The World Health Organization (WHO) last week reported that breakthrough infections of monkeypox have occurred after vaccination—suggesting that more precautions may be necessary to reduce the spread of the virus in the current outbreak.
In a media briefing on Aug. 17, WHO announced preliminary reports of breakthrough monkeypox infections among people who had been vaccinated—suggesting that the vaccine is not 100% effective against infection from the virus.
According to Rosamund Lewis, WHO's technical lead for monkeypox, the breakthrough cases are not a surprise. "The fact that we're beginning to see some breakthrough cases is also really important information because it tells us that the vaccine is not 100 percent effective in any given circumstance, whether preventive or post-exposure," Lewis said
"We have known from the beginning that this vaccine would not be a silver bullet, that it would not meet all the expectations that are being put on it, and that we don't have firm efficacy data or effectiveness data in this context," she added.
So far, much of the data on the monkeypox vaccine is from a retrospective analysis published in 1988, which examined whether a smallpox vaccine could also prevent monkeypox. In the study, researchers followed household contacts of 209 people in Zaire who had been infected with monkeypox and found that those who had scars from prior smallpox vaccination were 85% less likely to be infected.
In addition, immunological studies in humans have shown that the vaccine generates monkeypox antibodies in people's blood—but the level of protection is not currently known.
"So we know that the vaccine does stimulate the immune system and people produce antibodies when they receive the vaccine," said Boghuma Titanji, an infectious disease specialist at Emory University, "but we don't have a clinical data in humans to actually tell us, 'Okay, that immune response translates to this level of protection against getting infected with monkeypox or reducing the severity of monkeypox disease if you do get infected.'"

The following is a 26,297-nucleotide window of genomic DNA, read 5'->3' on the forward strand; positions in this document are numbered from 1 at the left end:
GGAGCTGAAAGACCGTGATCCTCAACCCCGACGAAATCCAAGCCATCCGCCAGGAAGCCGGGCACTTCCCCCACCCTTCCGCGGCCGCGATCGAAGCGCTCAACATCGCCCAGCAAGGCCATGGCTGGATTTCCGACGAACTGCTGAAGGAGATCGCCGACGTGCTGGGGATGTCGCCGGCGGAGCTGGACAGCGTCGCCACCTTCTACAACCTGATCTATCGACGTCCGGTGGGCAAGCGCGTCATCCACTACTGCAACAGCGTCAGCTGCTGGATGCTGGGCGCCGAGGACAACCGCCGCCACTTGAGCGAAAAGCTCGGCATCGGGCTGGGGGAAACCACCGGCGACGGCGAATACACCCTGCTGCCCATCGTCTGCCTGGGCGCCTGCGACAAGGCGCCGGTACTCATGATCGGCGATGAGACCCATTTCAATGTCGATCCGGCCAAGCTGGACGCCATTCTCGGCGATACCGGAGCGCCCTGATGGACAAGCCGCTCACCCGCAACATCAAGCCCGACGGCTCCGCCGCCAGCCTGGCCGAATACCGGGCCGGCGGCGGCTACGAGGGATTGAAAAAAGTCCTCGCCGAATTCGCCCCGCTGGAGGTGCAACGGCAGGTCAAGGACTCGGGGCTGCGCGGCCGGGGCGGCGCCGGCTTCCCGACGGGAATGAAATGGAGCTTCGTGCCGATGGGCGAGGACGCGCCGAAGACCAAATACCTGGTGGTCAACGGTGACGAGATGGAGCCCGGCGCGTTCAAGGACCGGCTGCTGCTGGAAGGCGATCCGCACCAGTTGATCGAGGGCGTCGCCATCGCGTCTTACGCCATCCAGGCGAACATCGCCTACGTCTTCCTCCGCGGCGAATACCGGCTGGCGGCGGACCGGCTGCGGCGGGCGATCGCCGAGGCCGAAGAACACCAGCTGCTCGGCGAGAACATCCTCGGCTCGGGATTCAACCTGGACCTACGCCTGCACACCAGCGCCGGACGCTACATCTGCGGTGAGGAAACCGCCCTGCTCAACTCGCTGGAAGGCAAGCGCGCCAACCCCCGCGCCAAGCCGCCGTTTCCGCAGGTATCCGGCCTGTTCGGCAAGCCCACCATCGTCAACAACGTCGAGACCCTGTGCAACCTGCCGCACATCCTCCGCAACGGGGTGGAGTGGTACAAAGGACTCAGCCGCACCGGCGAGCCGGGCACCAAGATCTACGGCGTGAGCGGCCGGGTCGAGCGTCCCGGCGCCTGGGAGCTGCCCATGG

Currently, WHO has called for international studies on the monkeypox vaccine to better determine its efficacy in the ongoing outbreak.
Despite the monkeypox vaccine's overall efficacy being unclear, health officials have continued to stress the important of vaccination, particularly for those at high risk. So far, more than 38,000 monkeypox cases have been reported worldwide, including more than 13,500 in the United States, according to CDC.
However, early data from the United Kingdom, Germany, and areas of Canada suggest that some monkeypox outbreaks may now be on the decline—which some health officials have attributed to effective vaccination campaigns. For example, the number of new cases reported each day in the United Kingdom has steadily decreased since late July, going from 50 daily cases to around 25.
"Over 25,000 have been vaccinated with the smallpox vaccine, as part of the strategy to contain the monkeypox outbreak in the UK.," said the U.K. Health Security Agency. "These 1000s of vaccines, given by the NHS to those at highest risk of exposure, should have a significant impact on the transmission of the virus."
Although these outbreaks are "far from extinguished," there are signs that "they're a bit more under control than they had been" in some areas, said Donald Vinh, an infectious disease specialist at McGill University.
However, Vinh noted that it's too soon to determine whether the vaccine is the primary factor contributing to the decline in monkeypox cases in these countries. "No single measure is going to really be the solution here."
In addition to vaccination, people at high risk are recommended to take precautions to protect themselves from infection. For example, WHO earlier this month recommended "reducing your number of sexual partners, reconsidering … sex with new partners, and exchanging contact details with any new partners to enable follow up if needed."
Health experts also say that providers need to learn how to identify monkeypox cases, since many cases are being misdiagnosed as sexually transmitted diseases, such as syphilis. "I can tell you, from the lens of a clinician, that monkeypox is very, very easy to mistake for another infectious disease," Titanji said.
"You really have to maintain a very high index of suspicion because some of the lesions are so subtle and the clinical presentation is so variable," she added. "At this phase of the outbreak, we should be over testing rather than under testing. If a doctor even remotely suspects monkeypox, they should be sending a test for it." (Bean, Becker's Hospital Review, 8/19; Mitropoulos, ABC News, 8/17; Doucleff, "Goats and Soda," NPR, 8/18; Furlong, Politico, 8/17)
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